How would you describe your relationship to baking?
I grew up seeing people in my family bake. My mom used to bake all the time; I felt like it was something that connected me back to my ancestors and to my previous family members who passed away. Through knowing some of the recipes they made and trying them myself, or through trying to replicate some of the things I remember my grandma making, I realized baking was a way to keep the memories of our loved ones alive.
I feel like it’s really important to preserve some of the food history of family, and I love the idea of keeping some of that family magic and history to pass down to future generations. I feel like it’s just such a dope thing to do to not forget our people.
For instance, the way the characters in this film bake is a reflection of my ancestors. I specifically had them bake without exact measurements because a lot of my relatives don’t measure — they use their palms, or just eyeball ingredients. Their recipes don’t include exact amounts; instead they bake by feel. It was really important to me to show that process.
You refer to yourself as a video poet. How did you apply that approach to this film?
One of the most prominent images in the film is the chair where the family sits. That chair — the peacock rattan wicker chair — became kind of a symbol of Black liberation and empowerment. In the 1960s, Huey P. Newton had a photo of himself taken in a peacock chair; the chair itself became a staple in a lot of Black homes and art, not long after.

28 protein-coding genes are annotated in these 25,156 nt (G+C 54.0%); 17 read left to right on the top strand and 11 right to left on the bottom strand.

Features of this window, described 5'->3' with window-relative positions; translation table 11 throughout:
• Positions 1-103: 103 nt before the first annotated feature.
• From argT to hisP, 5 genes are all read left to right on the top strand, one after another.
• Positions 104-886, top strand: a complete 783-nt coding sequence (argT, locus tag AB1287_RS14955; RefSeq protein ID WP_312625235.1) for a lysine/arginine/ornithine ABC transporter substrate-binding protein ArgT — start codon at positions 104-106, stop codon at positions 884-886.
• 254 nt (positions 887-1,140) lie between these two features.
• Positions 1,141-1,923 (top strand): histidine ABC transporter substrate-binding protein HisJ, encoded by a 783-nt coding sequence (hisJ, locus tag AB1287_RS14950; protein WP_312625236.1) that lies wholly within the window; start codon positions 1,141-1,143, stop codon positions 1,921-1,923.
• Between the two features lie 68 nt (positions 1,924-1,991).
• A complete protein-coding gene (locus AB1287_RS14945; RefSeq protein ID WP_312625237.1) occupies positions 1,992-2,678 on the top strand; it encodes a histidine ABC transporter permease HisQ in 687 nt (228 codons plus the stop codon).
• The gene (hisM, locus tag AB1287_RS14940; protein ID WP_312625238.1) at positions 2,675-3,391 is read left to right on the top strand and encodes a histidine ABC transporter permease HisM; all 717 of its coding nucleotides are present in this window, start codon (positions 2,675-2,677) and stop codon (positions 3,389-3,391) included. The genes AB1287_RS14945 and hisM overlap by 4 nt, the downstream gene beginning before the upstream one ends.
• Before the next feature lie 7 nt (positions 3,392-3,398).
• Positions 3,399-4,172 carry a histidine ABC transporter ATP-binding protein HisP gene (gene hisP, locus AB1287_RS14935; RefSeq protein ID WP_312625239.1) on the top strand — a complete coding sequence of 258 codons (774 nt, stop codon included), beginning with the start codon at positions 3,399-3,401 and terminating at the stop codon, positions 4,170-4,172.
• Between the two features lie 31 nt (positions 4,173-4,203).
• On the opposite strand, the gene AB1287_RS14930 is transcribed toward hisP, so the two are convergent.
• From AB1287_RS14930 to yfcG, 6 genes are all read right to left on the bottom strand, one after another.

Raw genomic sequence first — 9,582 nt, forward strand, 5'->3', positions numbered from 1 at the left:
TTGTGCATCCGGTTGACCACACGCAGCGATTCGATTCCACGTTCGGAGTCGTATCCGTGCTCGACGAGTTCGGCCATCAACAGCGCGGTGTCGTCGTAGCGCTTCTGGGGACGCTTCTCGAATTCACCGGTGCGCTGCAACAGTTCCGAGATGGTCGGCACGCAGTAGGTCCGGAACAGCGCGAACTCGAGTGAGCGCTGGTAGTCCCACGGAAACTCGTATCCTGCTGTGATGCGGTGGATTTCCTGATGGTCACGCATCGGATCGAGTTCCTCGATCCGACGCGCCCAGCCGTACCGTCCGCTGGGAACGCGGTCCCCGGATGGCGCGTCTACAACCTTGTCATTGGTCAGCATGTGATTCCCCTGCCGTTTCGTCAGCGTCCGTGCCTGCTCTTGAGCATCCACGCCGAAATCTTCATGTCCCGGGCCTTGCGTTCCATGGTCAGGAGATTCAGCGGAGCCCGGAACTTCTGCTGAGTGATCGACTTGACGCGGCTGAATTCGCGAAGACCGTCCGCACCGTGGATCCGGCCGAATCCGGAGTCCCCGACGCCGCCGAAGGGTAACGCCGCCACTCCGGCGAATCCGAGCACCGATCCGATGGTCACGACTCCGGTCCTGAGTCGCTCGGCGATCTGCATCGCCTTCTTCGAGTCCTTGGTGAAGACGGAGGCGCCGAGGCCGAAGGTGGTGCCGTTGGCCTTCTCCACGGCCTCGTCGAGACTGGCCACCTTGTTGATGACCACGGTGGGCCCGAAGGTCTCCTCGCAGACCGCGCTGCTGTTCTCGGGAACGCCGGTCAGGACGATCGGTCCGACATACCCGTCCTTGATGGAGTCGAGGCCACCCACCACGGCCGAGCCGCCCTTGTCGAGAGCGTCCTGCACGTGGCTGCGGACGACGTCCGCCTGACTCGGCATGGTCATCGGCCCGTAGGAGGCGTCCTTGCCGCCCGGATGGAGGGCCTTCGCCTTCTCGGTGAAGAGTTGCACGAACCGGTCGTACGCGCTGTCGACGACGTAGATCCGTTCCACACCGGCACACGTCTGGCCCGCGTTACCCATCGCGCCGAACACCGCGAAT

The chair is a symbol of regality and resilience; most of the cast had some memory or familiarity with it. For me, it holds a lot of nostalgia, just like those family recipes and the act of baking, itself.
What do you hope the audience retains from “Family Recipe”? How do you hope it will affect them?
First, I hope that the audience will see some part of their family’s story in this piece, and also take a little bit of the lesson imparted in Grandpa’s monologue.
I also want the audience to see that people really are like ingredients, and we all play our part; we all have our characteristics, and we do our best work when we’re together. While you certainly can be a stand-alone ingredient, the outcome’s better when you’re blended with others.
Ultimately, I think those are the two main takeaways: That people can see their family and their family’s story somewhere in it, and also gain a little more empathy for others, in the process.
Watch Kamari Bright's short film "Family Recipe."
This interview has been edited and condensed for clarity. Cover photo by Jessica Rycheal.
King Arthur has made a donation to the organization of Kameko's choice, JBF Food & Beverage Investment Fund for Black & Indigenous Americans, and Kamari's choice, Black Star Farmers. We encourage you to learn more and donate at jamesbeard.org/investment-fund and blackstarfarmers.org/donate.